pageok
pageok
pageok
Entirely Clear:

An unfortunate locution from D.C. v. Heller:

It is entirely clear that the Court's basis for saying that the Second Amendment did not apply was not that the defendants were "bear[ing] arms" not "for ... military purposes" but for "nonmilitary use."

This didn't strike me as quite successful, likely because of the three "not"'s. An uncharacteristic slip in an otherwise very readable opinion.

Here's the context, which may make the sentence a bit clearer, but not much:

The judgment in the case upheld against a Second Amendment challenge two men's federal convictions for transporting an unregistered short-barreled shotgun in interstate commerce, in violation of the National Firearms Act. It is entirely clear that the Court's basis for saying that the Second Amendment did not apply was not that the defendants were "bear[ing] arms" not "for ... military purposes" but for "nonmilitary use." Rather, it was that the type of weapon at issue was not eligible for Second Amendment protection ....

therut (mail):
HUH?????
11.5.2008 7:27pm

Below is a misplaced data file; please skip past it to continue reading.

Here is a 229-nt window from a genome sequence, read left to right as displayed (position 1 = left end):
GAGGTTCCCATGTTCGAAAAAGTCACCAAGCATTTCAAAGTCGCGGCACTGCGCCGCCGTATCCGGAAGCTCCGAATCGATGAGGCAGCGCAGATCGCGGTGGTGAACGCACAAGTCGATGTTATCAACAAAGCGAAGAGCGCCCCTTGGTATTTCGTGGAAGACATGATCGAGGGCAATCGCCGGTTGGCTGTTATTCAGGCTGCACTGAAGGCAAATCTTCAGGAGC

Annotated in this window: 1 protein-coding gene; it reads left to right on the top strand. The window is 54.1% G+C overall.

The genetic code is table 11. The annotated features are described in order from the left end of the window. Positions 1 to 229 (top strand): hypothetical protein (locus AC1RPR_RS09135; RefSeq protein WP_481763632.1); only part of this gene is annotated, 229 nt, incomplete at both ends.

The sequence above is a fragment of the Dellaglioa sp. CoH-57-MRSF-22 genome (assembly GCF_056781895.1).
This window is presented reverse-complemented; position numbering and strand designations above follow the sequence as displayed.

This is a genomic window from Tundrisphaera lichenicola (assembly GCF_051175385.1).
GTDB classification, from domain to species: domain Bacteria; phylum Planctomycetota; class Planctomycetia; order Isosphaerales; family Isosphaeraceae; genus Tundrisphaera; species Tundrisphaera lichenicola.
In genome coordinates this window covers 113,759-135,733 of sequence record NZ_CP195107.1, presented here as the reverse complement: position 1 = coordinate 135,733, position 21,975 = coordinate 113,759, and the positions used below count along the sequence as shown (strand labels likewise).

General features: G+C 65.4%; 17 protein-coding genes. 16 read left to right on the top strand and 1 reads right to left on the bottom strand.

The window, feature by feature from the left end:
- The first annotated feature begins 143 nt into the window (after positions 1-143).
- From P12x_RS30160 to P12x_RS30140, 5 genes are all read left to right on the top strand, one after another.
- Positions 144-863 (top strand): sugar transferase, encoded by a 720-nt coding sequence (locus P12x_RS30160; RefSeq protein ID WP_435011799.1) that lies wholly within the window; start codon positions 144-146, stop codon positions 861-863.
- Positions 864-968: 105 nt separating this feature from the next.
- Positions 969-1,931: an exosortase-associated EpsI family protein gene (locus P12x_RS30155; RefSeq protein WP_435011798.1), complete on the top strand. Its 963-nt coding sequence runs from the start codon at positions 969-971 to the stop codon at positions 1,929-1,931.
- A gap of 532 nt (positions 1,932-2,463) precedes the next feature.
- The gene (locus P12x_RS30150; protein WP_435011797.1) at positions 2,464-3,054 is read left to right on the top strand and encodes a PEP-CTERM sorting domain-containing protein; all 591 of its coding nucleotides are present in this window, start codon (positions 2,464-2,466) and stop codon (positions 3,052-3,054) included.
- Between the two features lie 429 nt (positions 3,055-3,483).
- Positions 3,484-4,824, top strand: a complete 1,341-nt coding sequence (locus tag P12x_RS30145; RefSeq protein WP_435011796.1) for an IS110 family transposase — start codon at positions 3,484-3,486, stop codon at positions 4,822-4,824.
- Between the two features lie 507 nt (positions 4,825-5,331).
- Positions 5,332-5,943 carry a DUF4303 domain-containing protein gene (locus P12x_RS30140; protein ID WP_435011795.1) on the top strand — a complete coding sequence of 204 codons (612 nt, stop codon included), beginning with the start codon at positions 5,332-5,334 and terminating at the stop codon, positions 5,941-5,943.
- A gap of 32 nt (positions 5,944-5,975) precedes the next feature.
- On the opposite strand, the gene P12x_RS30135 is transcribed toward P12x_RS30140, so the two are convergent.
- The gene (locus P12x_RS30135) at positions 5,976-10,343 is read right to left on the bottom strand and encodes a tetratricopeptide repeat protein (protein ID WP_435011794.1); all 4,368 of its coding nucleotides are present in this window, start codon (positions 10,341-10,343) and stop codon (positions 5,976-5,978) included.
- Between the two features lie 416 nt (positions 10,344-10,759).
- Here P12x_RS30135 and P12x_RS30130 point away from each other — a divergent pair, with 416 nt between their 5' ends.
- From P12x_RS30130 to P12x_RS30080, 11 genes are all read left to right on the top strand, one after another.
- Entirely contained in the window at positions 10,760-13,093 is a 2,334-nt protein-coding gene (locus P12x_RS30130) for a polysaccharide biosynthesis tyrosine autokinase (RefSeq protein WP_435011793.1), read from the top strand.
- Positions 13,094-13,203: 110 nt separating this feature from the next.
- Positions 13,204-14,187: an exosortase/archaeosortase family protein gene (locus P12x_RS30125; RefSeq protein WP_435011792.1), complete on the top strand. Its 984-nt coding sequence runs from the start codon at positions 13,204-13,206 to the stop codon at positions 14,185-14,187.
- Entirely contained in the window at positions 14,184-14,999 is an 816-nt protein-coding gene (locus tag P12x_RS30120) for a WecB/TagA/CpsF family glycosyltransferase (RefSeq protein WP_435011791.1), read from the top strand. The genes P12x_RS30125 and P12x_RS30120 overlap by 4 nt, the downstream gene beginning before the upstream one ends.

tsotha:
Just out of curiosity, who would have written a sentence like that? Is it one of the justices or a clerk?
11.5.2008 7:33pm
Soronel Haetir (mail):
What I find even more unfortunate about this passage is that aiui the statement isn't even true. Miller won at the district court and therefore was never convicted.
11.5.2008 7:37pm
A. Zarkov (mail):
A lawyer's work product is his words. A justice or a clerk writing such a sentence should feel a deep sense of embarrassment.
11.5.2008 7:40pm
Eugene Volokh (www):
As I said, I should stress that this is a rare stylistic slipup in a long and generally very readable opinion. (Likewise with the substantive slipup about the procedural posture of Miller.)
11.5.2008 8:07pm
Soronel Haetir (mail):
Given that both Scalia and Stevens made the same mistake regarding Miller's non-conviction I almost think this mistake to be intentional. Such a mistake allows the justices to neatly side-step the issues Miller raised, especially given that it was never returned for resolution whether a short barreled shotgun is a protected arm.